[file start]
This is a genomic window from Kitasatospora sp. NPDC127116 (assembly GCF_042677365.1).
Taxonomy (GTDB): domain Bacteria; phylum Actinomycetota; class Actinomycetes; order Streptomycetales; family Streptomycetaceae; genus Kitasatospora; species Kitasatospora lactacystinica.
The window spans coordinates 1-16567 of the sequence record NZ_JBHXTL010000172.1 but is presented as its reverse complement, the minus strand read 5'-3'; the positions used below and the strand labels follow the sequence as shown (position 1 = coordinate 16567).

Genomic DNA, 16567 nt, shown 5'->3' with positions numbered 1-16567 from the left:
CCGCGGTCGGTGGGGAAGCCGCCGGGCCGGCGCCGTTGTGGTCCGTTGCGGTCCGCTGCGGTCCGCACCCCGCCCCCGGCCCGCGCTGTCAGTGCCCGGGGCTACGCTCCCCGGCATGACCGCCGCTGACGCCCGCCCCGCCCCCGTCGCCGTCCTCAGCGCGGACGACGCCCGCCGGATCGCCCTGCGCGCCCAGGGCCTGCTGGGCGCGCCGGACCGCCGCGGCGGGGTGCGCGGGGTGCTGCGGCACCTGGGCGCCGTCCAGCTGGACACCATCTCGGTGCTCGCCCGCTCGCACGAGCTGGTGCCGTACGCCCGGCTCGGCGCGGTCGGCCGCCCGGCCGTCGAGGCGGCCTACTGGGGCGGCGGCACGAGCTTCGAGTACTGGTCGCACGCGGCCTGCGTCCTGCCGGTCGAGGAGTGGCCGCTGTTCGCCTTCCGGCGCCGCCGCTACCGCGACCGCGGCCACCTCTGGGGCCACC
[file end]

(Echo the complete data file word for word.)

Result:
This is a genomic window from Kitasatospora sp. NPDC127116 (assembly GCF_042677365.1).
Taxonomy (GTDB): domain Bacteria; phylum Actinomycetota; class Actinomycetes; order Streptomycetales; family Streptomycetaceae; genus Kitasatospora; species Kitasatospora lactacystinica.
The window spans coordinates 1-16567 of the sequence record NZ_JBHXTL010000172.1 but is presented as its reverse complement, the minus strand read 5'-3'; the positions used below and the strand labels follow the sequence as shown (position 1 = coordinate 16567).

Genomic DNA, 16567 nt, shown 5'->3' with positions numbered 1-16567 from the left:
CCGCGGTCGGTGGGGAAGCCGCCGGGCCGGCGCCGTTGTGGTCCGTTGCGGTCCGCTGCGGTCCGCACCCCGCCCCCGGCCCGCGCTGTCAGTGCCCGGGGCTACGCTCCCCGGCATGACCGCCGCTGACGCCCGCCCCGCCCCCGTCGCCGTCCTCAGCGCGGACGACGCCCGCCGGATCGCCCTGCGCGCCCAGGGCCTGCTGGGCGCGCCGGACCGCCGCGGCGGGGTGCGCGGGGTGCTGCGGCACCTGGGCGCCGTCCAGCTGGACACCATCTCGGTGCTCGCCCGCTCGCACGAGCTGGTGCCGTACGCCCGGCTCGGCGCGGTCGGCCGCCCGGCCGTCGAGGCGGCCTACTGGGGCGGCGGCACGAGCTTCGAGTACTGGTCGCACGCGGCCTGCGTCCTGCCGGTCGAGGAGTGGCCGCTGTTCGCCTTCCGGCGCCGCCGCTACCGCGACCGCGGCCACCTCTGGGGCCACC